The Kremlin is pleased with the outcome of the U.S. presidential vote. Barack Obama’s re-election means predictability in U.S.-Russian relations. There will be no ritual or real repudiation of the previous four years, no painful reassessment of past policies, and no abrupt change in the cast of characters. There might even be more flexibility, as Obama promised Dmitri Medvedev, on the thornier issues of the relationship, such as missile defense.

Dmitri Trenin
Trenin, director of the Carnegie Moscow Center, has been with the center since its inception. He also chairs the research council and the Foreign and Security Policy Program.
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Yet, the relationship is in need of some heavy lifting. Unless the reset is followed by a rethink, both the United States and Russia will be getting less and less from each other.

A rethink would mean, above all, upgrading the relationship from largely tactical to strategic. In the last four years, Obama’s Russia policy was primarily geared to Afghanistan and Iran. Cooperation with Moscow has allowed the U.S. to ferry troops and matériel to and from Afghanistan across Russia: a big help, in view of conditions in Pakistan. It has also permitted a modicum of unity among the major powers with regard to Iran’s nuclear ambitions. Besides, Washington and Moscow succeeded in reaching another agreement on cutting their nuclear forces and in having Russia finally join the World Trade Organization.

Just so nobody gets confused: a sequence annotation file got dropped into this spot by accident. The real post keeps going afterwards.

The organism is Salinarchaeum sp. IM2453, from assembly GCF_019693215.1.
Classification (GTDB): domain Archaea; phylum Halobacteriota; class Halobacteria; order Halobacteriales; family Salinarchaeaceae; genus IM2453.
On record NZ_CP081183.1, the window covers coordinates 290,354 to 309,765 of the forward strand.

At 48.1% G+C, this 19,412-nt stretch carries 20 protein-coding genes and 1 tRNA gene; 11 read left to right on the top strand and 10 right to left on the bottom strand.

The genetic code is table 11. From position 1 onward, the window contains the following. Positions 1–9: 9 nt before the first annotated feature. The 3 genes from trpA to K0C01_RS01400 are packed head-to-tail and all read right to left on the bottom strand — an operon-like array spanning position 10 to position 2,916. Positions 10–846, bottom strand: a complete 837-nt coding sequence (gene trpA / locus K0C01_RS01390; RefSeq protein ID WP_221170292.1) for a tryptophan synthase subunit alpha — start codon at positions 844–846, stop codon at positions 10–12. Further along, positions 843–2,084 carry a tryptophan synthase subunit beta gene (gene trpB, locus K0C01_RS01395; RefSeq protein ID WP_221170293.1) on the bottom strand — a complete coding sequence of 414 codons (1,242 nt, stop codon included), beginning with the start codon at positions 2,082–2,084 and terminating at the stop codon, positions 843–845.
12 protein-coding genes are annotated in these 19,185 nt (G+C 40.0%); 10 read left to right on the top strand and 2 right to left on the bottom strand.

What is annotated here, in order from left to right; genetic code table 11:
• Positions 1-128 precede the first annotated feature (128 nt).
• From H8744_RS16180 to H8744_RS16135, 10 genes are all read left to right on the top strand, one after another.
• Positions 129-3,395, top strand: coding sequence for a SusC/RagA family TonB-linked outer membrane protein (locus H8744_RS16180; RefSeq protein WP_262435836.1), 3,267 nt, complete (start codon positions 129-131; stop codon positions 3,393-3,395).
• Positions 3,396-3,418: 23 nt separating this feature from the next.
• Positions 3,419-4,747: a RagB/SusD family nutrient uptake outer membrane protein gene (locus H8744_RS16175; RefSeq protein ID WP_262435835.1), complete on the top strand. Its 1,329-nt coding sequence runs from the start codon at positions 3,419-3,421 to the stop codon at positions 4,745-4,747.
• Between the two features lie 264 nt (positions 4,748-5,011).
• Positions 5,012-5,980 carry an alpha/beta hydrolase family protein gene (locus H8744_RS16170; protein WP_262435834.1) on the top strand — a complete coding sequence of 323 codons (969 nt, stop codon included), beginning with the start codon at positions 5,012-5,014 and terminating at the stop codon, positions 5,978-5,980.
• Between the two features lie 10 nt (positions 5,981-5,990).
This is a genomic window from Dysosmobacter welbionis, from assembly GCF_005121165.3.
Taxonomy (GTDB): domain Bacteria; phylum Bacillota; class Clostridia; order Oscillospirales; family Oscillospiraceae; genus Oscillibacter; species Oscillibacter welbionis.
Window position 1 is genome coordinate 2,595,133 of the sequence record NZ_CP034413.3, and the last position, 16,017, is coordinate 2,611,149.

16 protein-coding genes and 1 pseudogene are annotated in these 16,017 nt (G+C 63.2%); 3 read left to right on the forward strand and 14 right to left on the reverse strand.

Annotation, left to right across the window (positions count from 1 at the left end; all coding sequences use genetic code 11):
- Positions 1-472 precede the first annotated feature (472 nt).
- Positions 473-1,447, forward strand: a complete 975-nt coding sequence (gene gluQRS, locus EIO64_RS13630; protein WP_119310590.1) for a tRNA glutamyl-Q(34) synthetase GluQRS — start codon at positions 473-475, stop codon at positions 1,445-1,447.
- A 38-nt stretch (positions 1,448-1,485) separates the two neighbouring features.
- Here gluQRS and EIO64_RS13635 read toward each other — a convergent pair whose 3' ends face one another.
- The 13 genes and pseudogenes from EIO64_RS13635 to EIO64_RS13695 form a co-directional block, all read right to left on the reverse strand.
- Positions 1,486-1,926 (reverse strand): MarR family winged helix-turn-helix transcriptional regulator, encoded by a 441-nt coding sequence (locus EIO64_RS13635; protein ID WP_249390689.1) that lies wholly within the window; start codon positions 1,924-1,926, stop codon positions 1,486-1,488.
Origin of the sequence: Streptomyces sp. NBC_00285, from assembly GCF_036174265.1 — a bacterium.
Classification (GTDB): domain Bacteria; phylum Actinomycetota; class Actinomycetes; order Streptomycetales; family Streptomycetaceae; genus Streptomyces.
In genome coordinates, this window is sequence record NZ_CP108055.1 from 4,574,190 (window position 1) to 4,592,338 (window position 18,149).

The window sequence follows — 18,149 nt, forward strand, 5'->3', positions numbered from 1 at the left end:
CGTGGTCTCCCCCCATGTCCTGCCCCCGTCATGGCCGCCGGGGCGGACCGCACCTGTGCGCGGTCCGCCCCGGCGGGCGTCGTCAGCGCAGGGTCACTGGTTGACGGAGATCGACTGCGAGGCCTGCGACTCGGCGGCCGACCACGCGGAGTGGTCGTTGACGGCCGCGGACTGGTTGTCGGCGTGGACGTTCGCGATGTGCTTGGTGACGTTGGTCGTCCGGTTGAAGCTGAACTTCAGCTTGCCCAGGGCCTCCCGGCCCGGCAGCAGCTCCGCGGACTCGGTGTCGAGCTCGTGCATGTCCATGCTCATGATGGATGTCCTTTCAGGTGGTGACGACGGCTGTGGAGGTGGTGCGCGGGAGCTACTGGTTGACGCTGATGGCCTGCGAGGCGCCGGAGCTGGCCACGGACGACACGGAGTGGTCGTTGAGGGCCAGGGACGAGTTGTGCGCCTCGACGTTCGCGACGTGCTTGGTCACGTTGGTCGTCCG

This is certainly good, but not good enough. Differences over Syria and a lack of agreement on missile defense, and reaction in America to Russia’s domestic developments and the Kremlin’s counter-reaction, threaten to undermine the relationship.

As people used to say during George W. Bush’s first term, unless the U.S.-Russia relationship goes up, it will go down. They were right then, and this lesson must be learned. Making the relationship strategic would mean protecting it from being overwhelmed by disagreements abroad and special interests at home.

Does Russia deserve a strategic status in U.S. foreign policy? Consider the following. An agreement on cooperative missile defenses in Europe would make sure that the country with a nuclear arsenal almost as big as America’s would no longer have to be counted as a potential military adversary. Expanding Washington’s vision for the Asia-Pacific to include the country which has a 2,700-mile long border with China and the longest shoreline in the Pacific would make the “pivot” more realistic. Making sure that the Arctic emerges as an area of cooperation par excellence would require dealing with Russia, the biggest of the five littoral states.

Dealing with Russia will not be easy. It is not America’s equal, but fiercely independent; it is not an ally, but not a willing adversary either. Russia, however, is critical for the 21 century’s global balance — and that should not escape Obama’s attention.

This article originally appeared in the New York Times.